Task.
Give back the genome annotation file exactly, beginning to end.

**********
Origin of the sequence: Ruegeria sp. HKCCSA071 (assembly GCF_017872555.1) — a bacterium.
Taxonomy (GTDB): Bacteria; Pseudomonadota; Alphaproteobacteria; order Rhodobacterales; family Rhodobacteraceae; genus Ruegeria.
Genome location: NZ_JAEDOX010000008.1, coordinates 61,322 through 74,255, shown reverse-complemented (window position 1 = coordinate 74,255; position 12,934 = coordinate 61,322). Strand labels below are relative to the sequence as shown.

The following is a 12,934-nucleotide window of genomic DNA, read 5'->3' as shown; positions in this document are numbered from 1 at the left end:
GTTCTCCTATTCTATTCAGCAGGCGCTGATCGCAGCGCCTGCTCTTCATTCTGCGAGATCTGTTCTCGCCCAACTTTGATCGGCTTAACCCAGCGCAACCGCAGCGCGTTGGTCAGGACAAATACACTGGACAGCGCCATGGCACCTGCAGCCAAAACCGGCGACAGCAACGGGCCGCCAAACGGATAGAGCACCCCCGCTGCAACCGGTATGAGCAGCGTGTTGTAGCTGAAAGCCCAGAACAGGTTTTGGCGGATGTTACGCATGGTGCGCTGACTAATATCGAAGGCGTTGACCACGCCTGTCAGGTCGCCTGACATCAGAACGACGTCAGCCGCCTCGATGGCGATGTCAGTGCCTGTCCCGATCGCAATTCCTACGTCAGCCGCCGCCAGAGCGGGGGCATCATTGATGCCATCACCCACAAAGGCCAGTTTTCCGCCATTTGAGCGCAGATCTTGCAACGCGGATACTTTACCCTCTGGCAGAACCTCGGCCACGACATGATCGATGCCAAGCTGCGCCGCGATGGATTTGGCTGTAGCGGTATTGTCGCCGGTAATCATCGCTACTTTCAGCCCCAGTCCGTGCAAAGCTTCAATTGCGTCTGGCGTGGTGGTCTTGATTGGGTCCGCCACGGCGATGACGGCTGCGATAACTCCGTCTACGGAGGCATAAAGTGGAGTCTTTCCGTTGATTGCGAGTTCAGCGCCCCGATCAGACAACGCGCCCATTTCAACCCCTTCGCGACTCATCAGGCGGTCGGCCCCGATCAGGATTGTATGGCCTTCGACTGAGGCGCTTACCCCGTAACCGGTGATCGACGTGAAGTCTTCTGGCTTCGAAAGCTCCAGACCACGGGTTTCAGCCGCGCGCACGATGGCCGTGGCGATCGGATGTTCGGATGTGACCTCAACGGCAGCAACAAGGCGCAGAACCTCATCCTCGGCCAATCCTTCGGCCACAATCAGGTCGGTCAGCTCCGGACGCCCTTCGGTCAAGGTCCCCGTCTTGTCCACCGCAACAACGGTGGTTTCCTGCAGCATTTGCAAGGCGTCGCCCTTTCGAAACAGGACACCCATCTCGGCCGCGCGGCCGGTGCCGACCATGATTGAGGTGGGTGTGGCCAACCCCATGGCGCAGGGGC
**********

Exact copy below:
Origin of the sequence: Ruegeria sp. HKCCSA071 (assembly GCF_017872555.1) — a bacterium.
Taxonomy (GTDB): Bacteria; Pseudomonadota; Alphaproteobacteria; order Rhodobacterales; family Rhodobacteraceae; genus Ruegeria.
Genome location: NZ_JAEDOX010000008.1, coordinates 61,322 through 74,255, shown reverse-complemented (window position 1 = coordinate 74,255; position 12,934 = coordinate 61,322). Strand labels below are relative to the sequence as shown.

The following is a 12,934-nucleotide window of genomic DNA, read 5'->3' as shown; positions in this document are numbered from 1 at the left end:
GTTCTCCTATTCTATTCAGCAGGCGCTGATCGCAGCGCCTGCTCTTCATTCTGCGAGATCTGTTCTCGCCCAACTTTGATCGGCTTAACCCAGCGCAACCGCAGCGCGTTGGTCAGGACAAATACACTGGACAGCGCCATGGCACCTGCAGCCAAAACCGGCGACAGCAACGGGCCGCCAAACGGATAGAGCACCCCCGCTGCAACCGGTATGAGCAGCGTGTTGTAGCTGAAAGCCCAGAACAGGTTTTGGCGGATGTTACGCATGGTGCGCTGACTAATATCGAAGGCGTTGACCACGCCTGTCAGGTCGCCTGACATCAGAACGACGTCAGCCGCCTCGATGGCGATGTCAGTGCCTGTCCCGATCGCAATTCCTACGTCAGCCGCCGCCAGAGCGGGGGCATCATTGATGCCATCACCCACAAAGGCCAGTTTTCCGCCATTTGAGCGCAGATCTTGCAACGCGGATACTTTACCCTCTGGCAGAACCTCGGCCACGACATGATCGATGCCAAGCTGCGCCGCGATGGATTTGGCTGTAGCGGTATTGTCGCCGGTAATCATCGCTACTTTCAGCCCCAGTCCGTGCAAAGCTTCAATTGCGTCTGGCGTGGTGGTCTTGATTGGGTCCGCCACGGCGATGACGGCTGCGATAACTCCGTCTACGGAGGCATAAAGTGGAGTCTTTCCGTTGATTGCGAGTTCAGCGCCCCGATCAGACAACGCGCCCATTTCAACCCCTTCGCGACTCATCAGGCGGTCGGCCCCGATCAGGATTGTATGGCCTTCGACTGAGGCGCTTACCCCGTAACCGGTGATCGACGTGAAGTCTTCTGGCTTCGAAAGCTCCAGACCACGGGTTTCAGCCGCGCGCACGATGGCCGTGGCGATCGGATGTTCGGATGTGACCTCAACGGCAGCAACAAGGCGCAGAACCTCATCCTCGGCCAATCCTTCGGCCACAATCAGGTCGGTCAGCTCCGGACGCCCTTCGGTCAAGGTCCCCGTCTTGTCCACCGCAACAACGGTGGTTTCCTGCAGCATTTGCAAGGCGTCGCCCTTTCGAAACAGGACACCCATCTCGGCCGCGCGGCCGGTGCCGACCATGATTGAGGTGGGTGTGGCCAACCCCATGGCGCAGGGGC